In addition to teaching classes, she has taken on leadership positions in the department and campus-wide. In the Curriculum and Instruction Department, Dr. Stevens leads teacher licensure cohorts and coordinates the MA/MS program for experienced teachers. For the university at large, she works within the Center for Academic Excellence as faculty-in-residence for assessment. She is chair of the Institutional Assessment Council.

Antonia J. Levi is a professor of Japanese history and popular culture who taught for many years in Portland (Oregon) State University's University Studies Program, an innovative common core experience for Freshmen that created and utilizes many of the methodologies found in Introduction to Rubrics. Now retired, she serves part-time as a mentor and curriculum developer in Simon Fraser University's South Bank Writer's Program in British Columbia (Canada) where she is working on expanding the use of rubrics for creative writers. She has over thirty years of active classroom experience, and has worked on numerous projects from creating portfolios for seamless transitions to increasing opportunities for overseas studies programs. Her experience with rubrics in the classroom has contributed to these programs as well.

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Table of Contents

List of Figures xi

Foreword Barbara E. Walvoord xv

Preface to the Second Edition xvii

Preface to the First Edition xxi

Part I An Introduction to Rubrics

I What is a Rubric? 3

Do You Need a Rubric? 4

What are the Parts of a Rubric? 5

Part-by-Part Development of a Rubric 6

Part 1 Task Description 6

Part 2 Scale 7

Part 3 Dimensions 10

Part 4 Description of the Dimensions 10

Creating Your First Rubric: Is it Worth the Time and Effort? 14

2 Why Use Rubrics? 17

Rubrics Provide Timely Feedback 17

Rubrics Prepare Students to Use Detailed Feedback 18

Rubrics Encourage Critical Thinking 21

Rubrics Facilitate Communication With Others 22

Rubrics Help us to Refine Our Teaching Skills 24

Rubrics Level the Playing Field 26

Conclusion 28

3 How to Construct a Rubric 29

Four Key Stages in Constructing a Rubric 29

Stage 1 Reflecting 30

Stage 2 Listing 32

Stage 3 Grouping and Labeling 35

Stage 4 Application 37

Construction of a Scoring Guide Rubric 38

Construction of a Three- to Five-Level Rubric 39

Conclusion 45

Part II Rubric Construction and Use in Different Contexts

4 Rubric Construction and the Classroom 49

Involving Students in Rubric Construction 49

Five Models of Collaborative Rubric Construction 53

1 The Presentation Model 54

2 The Feedback Model 56

3 The Pass-the-Hat Model 58

4 The Post-it Model 60

5 The 4×4 Model 62

Conclusion 64

5 Rubric Construction with Others: Teaching Assistants, Tutors, or Colleagues 65

Involving Teaching Assistants in Rubric Construction 65

Involving Tutorial Staff in Rubric Construction 67

Involving Colleagues in Rubric Construction 68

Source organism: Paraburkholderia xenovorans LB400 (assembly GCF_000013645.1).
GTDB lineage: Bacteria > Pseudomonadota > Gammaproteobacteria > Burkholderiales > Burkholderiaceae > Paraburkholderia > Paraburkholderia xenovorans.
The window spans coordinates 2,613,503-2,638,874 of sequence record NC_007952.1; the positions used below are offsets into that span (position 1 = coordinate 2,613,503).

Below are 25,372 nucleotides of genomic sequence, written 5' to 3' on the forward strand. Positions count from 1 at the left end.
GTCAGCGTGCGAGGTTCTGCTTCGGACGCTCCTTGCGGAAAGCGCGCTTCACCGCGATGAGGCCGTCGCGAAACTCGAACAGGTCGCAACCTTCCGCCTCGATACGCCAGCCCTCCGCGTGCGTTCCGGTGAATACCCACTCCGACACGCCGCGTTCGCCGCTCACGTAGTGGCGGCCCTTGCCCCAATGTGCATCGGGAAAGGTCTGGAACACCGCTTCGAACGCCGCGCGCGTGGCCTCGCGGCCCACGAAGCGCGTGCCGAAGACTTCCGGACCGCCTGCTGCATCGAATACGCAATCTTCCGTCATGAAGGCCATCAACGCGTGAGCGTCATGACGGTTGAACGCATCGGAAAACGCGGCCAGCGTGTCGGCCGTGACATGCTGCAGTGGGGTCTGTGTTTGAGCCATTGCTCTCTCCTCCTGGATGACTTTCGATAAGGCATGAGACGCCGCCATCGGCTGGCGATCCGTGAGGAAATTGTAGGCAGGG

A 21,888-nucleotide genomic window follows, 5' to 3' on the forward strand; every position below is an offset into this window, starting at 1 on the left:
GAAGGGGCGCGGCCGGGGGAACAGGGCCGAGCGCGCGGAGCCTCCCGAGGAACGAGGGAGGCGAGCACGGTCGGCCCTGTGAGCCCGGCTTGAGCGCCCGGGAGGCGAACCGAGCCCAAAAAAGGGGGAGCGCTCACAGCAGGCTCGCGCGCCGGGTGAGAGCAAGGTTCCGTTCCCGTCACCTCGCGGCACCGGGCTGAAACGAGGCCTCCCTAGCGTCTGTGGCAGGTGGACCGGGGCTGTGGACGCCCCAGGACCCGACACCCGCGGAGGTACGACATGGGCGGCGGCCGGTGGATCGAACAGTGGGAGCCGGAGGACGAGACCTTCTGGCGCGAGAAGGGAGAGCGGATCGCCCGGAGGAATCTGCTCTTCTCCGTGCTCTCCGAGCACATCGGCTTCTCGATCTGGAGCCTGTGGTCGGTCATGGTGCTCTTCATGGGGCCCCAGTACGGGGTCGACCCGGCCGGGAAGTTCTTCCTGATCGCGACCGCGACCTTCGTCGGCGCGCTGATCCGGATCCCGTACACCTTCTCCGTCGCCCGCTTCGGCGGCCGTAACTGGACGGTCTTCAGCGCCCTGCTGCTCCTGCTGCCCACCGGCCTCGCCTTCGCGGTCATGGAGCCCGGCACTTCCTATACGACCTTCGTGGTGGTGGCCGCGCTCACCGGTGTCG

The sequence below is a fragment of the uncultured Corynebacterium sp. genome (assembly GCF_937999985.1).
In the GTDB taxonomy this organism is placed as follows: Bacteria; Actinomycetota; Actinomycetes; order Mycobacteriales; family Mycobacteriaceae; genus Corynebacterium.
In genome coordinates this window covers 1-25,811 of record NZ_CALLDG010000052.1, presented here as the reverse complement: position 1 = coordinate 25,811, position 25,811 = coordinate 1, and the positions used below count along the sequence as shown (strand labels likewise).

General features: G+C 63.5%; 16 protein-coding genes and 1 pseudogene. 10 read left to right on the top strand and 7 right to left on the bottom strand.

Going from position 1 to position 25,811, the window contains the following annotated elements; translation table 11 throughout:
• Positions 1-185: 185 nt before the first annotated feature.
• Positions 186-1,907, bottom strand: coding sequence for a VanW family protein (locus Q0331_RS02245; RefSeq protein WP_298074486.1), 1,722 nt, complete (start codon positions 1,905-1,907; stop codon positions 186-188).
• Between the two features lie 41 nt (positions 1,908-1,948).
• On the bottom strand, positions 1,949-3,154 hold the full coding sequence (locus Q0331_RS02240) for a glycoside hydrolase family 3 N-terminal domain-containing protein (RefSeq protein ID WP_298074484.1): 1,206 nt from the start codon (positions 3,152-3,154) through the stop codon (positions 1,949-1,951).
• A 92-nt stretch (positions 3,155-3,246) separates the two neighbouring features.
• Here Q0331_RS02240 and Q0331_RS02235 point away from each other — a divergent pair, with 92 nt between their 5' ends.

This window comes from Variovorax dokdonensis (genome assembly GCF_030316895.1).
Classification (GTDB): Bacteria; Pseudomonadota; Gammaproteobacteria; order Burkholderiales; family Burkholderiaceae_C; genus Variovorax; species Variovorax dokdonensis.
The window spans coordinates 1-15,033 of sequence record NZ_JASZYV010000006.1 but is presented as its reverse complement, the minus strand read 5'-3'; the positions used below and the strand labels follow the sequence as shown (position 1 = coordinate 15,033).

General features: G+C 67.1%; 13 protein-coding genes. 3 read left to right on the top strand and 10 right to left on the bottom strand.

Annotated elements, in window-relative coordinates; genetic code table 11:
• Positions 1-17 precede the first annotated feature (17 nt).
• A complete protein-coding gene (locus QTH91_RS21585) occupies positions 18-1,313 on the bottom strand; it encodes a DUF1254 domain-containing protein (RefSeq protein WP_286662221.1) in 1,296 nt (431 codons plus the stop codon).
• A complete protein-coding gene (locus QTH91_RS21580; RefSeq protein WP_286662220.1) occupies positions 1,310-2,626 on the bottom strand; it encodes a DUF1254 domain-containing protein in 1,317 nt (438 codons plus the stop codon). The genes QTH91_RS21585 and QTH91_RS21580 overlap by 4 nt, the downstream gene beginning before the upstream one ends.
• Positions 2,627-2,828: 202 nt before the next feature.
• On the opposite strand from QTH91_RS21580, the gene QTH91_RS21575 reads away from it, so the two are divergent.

Conclusion 72

6 Grading with Rubrics 73

Performance Anchors: Being Consistent and Focused 74

Detailed, Formative Feedback: Gaining Speed 74

Individualized, Flexible Feedback: A Trade-Off 78

Summative Feedback: Assigning Grades 84

Grading Our Own Teaching Methods 89

Evaluating Our Own Rubrics: Metarubrics 93

Conclusion 93

7 Making it Yours 95

Should You Use Ready-Made Rubrics at All? 95

Using Online Rubrics 97

The Four Stages of Rubric Modification 98

Case Study 101

Conclusion 106

8 Rubrics for Learning from Experience 109

Learning From Experience for Traditional Assignments 110

Rubrics for Classroom/Lab/Studio Behaviors 114

Rubrics for Service Learning 118

Rubrics with Community-Based Partners 122

Conclusion 123

9 Rubrics and Online Learning 127

Rubric for Participating in an Online Discussion Forum 129

Rubric for Creating a Wiki Page for Online Group Work 133

Rubric for Peer Review of a Draft Version of a Final Project 135

"Nuts and Bolts" of Using Rubrics Online 137

Contribution of Rubrics to a "Sense of Presence" in Online Teaching 140

Conclusion 143

10 Rubrics and Teaching Improvement 145

Horton Uses a Rubric: A Case Study 145

Using Rubric Dimensions to Organize Notes Taken While Grading 146

Creating an "Expanded Grade Book" 149

A Teaching Model: Four Phases of Teaching 151

Conclusion 156

11 Rubrics for Self-Assessment and Career Advancement 159

Rubric for Writing a Teaching Philosophy Statement 160

Rubric for the Scholar-Educator 163

Rubric for a Narrative for Promotion and Tenure 169

Conclusion 175

12 Rubrics and Program Assessment 177

The Walvoord Basic, "No-Frills" Department Assessment Method 178

Portland State's University Studies "Frills-Included" Annual Assessment 180

The Value Rubrics "All-Frills-Inclusive" Assessment Package 182

Rules for Good Program Assessment Using Rubrics 184

Epilogue: The Rubrics Manifesto 187

References 191

Appendices 193

A Mini-Lesson 1: Writing a Task Description 195

B Mini-Lesson 2: Writing Student Learning Outcomes (SLOs) 196

C Blank Rubric Format for a Four-Level Rubric, Landscape Format 197

D Blank Rubric Format for a Scoring Guide Rubric 199

E Portland State University Studies Program Rubric: Ethical Issues 200

F Portland State University Studies Program Rubric: Holistic Critical Thinking 201

G Portland State University Studies Program Rubric: Quantitative Literacy 203

H Portland State University Studies Program Rubric: Writing 204

I Portland State University Studies Program Rubric: Diversity 206

J Website Information for Introduction to Rubrics 207

Index 209